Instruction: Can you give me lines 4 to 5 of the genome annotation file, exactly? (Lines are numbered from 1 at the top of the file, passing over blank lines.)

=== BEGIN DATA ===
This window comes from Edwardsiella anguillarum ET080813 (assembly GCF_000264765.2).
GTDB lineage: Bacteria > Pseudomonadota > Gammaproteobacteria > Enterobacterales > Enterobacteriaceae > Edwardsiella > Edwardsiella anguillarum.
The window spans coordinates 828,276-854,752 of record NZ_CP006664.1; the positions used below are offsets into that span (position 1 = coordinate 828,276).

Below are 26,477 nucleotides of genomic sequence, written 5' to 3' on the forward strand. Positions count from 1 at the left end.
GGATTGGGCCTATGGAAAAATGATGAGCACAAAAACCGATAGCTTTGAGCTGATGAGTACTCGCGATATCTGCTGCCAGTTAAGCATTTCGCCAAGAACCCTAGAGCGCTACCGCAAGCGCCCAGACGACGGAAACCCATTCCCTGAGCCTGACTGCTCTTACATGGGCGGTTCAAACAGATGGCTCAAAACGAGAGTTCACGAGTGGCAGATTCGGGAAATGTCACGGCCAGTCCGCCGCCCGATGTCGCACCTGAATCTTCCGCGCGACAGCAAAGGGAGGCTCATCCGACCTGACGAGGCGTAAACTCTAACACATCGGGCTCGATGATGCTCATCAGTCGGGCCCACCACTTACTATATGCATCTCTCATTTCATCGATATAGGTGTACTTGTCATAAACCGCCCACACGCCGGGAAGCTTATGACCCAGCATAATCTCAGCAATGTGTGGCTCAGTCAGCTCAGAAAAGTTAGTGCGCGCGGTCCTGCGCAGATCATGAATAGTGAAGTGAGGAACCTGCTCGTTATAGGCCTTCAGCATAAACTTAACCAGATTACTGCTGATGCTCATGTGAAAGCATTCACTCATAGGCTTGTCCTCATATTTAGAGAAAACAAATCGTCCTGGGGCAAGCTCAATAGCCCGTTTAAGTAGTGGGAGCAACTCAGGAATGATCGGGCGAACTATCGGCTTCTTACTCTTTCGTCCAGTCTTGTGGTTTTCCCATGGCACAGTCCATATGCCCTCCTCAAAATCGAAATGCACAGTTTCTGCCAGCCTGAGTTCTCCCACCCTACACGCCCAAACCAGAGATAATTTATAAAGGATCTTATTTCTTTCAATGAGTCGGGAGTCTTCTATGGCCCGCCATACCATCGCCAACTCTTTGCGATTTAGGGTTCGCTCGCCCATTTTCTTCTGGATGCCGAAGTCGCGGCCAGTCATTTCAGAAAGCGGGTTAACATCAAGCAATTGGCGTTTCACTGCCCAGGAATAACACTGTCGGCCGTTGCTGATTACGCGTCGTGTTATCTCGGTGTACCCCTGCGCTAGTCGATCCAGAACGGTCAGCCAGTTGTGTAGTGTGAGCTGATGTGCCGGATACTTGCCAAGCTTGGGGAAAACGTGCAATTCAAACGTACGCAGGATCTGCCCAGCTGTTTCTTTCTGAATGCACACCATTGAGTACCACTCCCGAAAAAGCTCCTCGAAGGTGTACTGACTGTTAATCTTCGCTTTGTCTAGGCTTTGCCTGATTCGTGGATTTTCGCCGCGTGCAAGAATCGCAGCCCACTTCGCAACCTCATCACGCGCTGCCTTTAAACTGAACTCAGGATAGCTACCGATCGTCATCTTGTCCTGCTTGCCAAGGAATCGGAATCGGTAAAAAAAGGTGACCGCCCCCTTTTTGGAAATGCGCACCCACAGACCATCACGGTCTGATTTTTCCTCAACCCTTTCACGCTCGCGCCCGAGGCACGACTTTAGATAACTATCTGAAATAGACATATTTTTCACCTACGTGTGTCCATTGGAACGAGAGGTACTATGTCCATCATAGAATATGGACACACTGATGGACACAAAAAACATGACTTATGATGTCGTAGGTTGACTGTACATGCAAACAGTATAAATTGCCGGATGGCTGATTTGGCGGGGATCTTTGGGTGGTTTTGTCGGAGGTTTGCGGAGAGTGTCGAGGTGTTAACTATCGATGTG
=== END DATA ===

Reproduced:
Below are 26,477 nucleotides of genomic sequence, written 5' to 3' on the forward strand. Positions count from 1 at the left end.
GGATTGGGCCTATGGAAAAATGATGAGCACAAAAACCGATAGCTTTGAGCTGATGAGTACTCGCGATATCTGCTGCCAGTTAAGCATTTCGCCAAGAACCCTAGAGCGCTACCGCAAGCGCCCAGACGACGGAAACCCATTCCCTGAGCCTGACTGCTCTTACATGGGCGGTTCAAACAGATGGCTCAAAACGAGAGTTCACGAGTGGCAGATTCGGGAAATGTCACGGCCAGTCCGCCGCCCGATGTCGCACCTGAATCTTCCGCGCGACAGCAAAGGGAGGCTCATCCGACCTGACGAGGCGTAAACTCTAACACATCGGGCTCGATGATGCTCATCAGTCGGGCCCACCACTTACTATATGCATCTCTCATTTCATCGATATAGGTGTACTTGTCATAAACCGCCCACACGCCGGGAAGCTTATGACCCAGCATAATCTCAGCAATGTGTGGCTCAGTCAGCTCAGAAAAGTTAGTGCGCGCGGTCCTGCGCAGATCATGAATAGTGAAGTGAGGAACCTGCTCGTTATAGGCCTTCAGCATAAACTTAACCAGATTACTGCTGATGCTCATGTGAAAGCATTCACTCATAGGCTTGTCCTCATATTTAGAGAAAACAAATCGTCCTGGGGCAAGCTCAATAGCCCGTTTAAGTAGTGGGAGCAACTCAGGAATGATCGGGCGAACTATCGGCTTCTTACTCTTTCGTCCAGTCTTGTGGTTTTCCCATGGCACAGTCCATATGCCCTCCTCAAAATCGAAATGCACAGTTTCTGCCAGCCTGAGTTCTCCCACCCTACACGCCCAAACCAGAGATAATTTATAAAGGATCTTATTTCTTTCAATGAGTCGGGAGTCTTCTATGGCCCGCCATACCATCGCCAACTCTTTGCGATTTAGGGTTCGCTCGCCCATTTTCTTCTGGATGCCGAAGTCGCGGCCAGTCATTTCAGAAAGCGGGTTAACATCAAGCAATTGGCGTTTCACTGCCCAGGAATAACACTGTCGGCCGTTGCTGATTACGCGTCGTGTTATCTCGGTGTACCCCTGCGCTAGTCGATCCAGAACGGTCAGCCAGTTGTGTAGTGTGAGCTGATGTGCCGGATACTTGCCAAGCTTGGGGAAAACGTGCAATTCAAACGTACGCAGGATCTGCCCAGCTGTTTCTTTCTGAATGCACACCATTGAGTACCACTCCCGAAAAAGCTCCTCGAAGGTGTACTGACTGTTAATCTTCGCTTTGTCTAGGCTTTGCCTGATTCGTGGATTTTCGCCGCGTGCAAGAATCGCAGCCCACTTCGCAACCTCATCACGCGCTGCCTTTAAACTGAACTCAGGATAGCTACCGATCGTCATCTTGTCCTGCTTGCCAAGGAATCGGAATCGGTAAAAAAAGGTGACCGCCCCCTTTTTGGAAATGCGCACCCACAGACCATCACGGTCTGATTTTTCCTCAACCCTTTCACGCTCGCGCCCGAGGCACGACTTTAGATAACTATCTGAAATAGACATATTTTTCACCTACGTGTGTCCATTGGAACGAGAGGTACTATGTCCATCATAGAATATGGACACACTGATGGACACAAAAAACATGACTTATGATGTCGTAGGTTGACTGTACATGCAAACAGTATAAATTGCCGGATGGCTGATTTGGCGGGGATCTTTGGGTGGTTTTGTCGGAGGTTTGCGGAGAGTGTCGAGGTGTTAACTATCGATGTG